• Filter
  • Time
  • Show
Clear All
new posts

  • Warming things up at night

    After reading the recent posts here regarding if high heat matters in fig development and ripening, I was wondering what we who live where night time temperatures are below 60 (even in the summer!) can do to keep the figs in a warmer environment during the night. Do you cover? Or use lights? I'd really like to hear what you've tried to optimize these cooler temperatures so we can enjoy our figs earlier.

  • #2
    It depends on your day time high and length of your growing season as well. 60 degrees or high 50s for night time low is not that bad for the tree. Big part of California gets about that much for night time low because we have dry air and dry air doesn’t hold heat very well.
    A simple thing you can do is to locate your trees close to a concrete wall or a building. The heat from the structure will radiate out at night to keep your trees warmer.
    San Francisco Zone 10B.
    WL: None


    • #3
      I agree one is the easiest and best is to put them up against a south-facing wall, rock etc, anything that will absorb heat during the day will keep the warmth a bit during the night. Folks also use big tanks of water.

      More intensive options are frost covers / low tunnels. I use them in the spring, but figs can out grow them quickly. And there's potential they will get too hot in there summer days without ventilation.

      Even more intensive options: greenhouse, high tunnel.

      New Hampshire: z5b/6a. WL: More sun and more space!


      • #4
        Agree with the above. I have a south facing concrete wall in my yard and have compared temperatures against it vs in the middle of the yard. Night temps are 3-5 degrees warmer, even in winter. It even helps extend my season. My last fig tree against the wall didn't drop it's last leaves until mid-December last winter which is nuts considering we had several hard freezes by that point. Others in the ground went dormant about 3 weeks earlier.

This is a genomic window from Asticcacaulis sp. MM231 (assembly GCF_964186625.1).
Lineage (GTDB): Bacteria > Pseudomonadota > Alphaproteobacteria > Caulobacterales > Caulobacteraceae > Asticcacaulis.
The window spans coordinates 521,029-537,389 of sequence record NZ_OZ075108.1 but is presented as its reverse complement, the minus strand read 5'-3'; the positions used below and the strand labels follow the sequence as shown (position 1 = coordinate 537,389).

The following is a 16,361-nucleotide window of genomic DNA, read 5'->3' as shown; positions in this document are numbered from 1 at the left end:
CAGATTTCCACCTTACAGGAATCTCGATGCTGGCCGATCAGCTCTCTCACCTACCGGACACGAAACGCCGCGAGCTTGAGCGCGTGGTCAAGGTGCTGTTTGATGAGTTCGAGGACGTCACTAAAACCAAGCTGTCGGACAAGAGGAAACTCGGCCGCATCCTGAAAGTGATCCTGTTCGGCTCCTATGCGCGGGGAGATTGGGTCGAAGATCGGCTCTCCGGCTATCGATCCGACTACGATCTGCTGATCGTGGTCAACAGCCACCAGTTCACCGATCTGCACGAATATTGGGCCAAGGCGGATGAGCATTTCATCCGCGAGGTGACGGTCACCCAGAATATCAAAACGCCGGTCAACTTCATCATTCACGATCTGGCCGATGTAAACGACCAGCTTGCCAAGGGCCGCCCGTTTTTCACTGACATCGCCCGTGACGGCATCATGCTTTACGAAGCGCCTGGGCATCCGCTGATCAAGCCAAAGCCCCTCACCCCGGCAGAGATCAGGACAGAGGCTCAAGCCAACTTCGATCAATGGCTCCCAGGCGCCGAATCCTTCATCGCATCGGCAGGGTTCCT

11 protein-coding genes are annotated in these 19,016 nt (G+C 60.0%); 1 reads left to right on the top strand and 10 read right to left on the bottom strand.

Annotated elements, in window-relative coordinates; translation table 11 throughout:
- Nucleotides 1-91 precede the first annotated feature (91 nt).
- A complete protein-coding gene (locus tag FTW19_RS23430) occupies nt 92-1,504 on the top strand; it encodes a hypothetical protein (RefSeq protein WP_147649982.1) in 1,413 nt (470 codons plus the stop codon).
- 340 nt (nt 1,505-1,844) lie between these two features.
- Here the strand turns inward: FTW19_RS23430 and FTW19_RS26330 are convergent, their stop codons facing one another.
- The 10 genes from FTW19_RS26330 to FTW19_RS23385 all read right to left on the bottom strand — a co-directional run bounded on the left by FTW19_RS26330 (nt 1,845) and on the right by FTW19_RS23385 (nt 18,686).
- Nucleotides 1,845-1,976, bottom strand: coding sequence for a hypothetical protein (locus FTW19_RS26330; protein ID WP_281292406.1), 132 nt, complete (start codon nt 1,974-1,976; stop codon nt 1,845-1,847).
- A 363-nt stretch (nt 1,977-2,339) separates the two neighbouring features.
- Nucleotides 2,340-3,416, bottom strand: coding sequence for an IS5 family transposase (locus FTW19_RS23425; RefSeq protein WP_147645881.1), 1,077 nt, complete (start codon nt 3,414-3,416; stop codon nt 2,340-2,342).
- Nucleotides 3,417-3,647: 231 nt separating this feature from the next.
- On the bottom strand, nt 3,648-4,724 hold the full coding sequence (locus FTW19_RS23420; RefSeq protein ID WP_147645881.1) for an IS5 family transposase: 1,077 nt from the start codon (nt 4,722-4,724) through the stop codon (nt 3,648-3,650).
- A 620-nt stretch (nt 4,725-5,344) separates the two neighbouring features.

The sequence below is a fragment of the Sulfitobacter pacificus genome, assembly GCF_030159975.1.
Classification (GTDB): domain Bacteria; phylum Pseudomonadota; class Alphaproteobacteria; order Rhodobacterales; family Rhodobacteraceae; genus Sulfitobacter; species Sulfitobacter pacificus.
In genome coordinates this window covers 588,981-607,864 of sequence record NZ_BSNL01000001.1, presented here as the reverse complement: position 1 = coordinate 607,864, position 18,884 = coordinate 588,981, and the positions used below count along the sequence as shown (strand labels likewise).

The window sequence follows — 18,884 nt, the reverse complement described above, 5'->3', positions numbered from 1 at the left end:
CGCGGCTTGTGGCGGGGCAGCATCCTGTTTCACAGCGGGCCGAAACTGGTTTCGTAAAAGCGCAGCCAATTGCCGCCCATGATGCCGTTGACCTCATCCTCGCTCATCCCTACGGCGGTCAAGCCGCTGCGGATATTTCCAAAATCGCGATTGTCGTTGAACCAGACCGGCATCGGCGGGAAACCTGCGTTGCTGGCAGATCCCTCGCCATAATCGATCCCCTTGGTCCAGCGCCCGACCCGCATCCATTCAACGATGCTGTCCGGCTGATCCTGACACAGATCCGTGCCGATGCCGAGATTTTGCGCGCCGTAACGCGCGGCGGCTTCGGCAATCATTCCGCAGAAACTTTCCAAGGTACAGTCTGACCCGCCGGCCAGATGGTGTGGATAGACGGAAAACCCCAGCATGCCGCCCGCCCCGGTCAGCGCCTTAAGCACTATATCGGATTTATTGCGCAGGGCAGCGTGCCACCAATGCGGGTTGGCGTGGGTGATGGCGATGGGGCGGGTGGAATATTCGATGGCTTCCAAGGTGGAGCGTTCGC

NYC Zone 7b & Central NJ 7a


        • #5
          Thanks! South facing wall it is! Will be moving them there. I'm also toying with the idea of putting light strands around them, using them when the day time temperatures drop and before they rise again in the morning late this summer and in the fall.


          • #6
            You know why fruits grown in CA are sweeter? Because big day-night temperature difference forces fruit to produce more sugar.
            Wish List: BNR
            Growing list: WM#1, Golden Rainbow, LSU Tiger, Hollier, Violet Sepor, White Adriatic, Astoria Green, H.Chicago.


            • PacNorWreck
              PacNorWreck commented
              Editing a comment
              Not all CA fruit are sweeter. Grapefruit, for example, are MUCH sweeter coming out of Florida and Texas than out of California. The warm night temperatures keep the trees actively growing and processing water, air, and nutrients right through the night.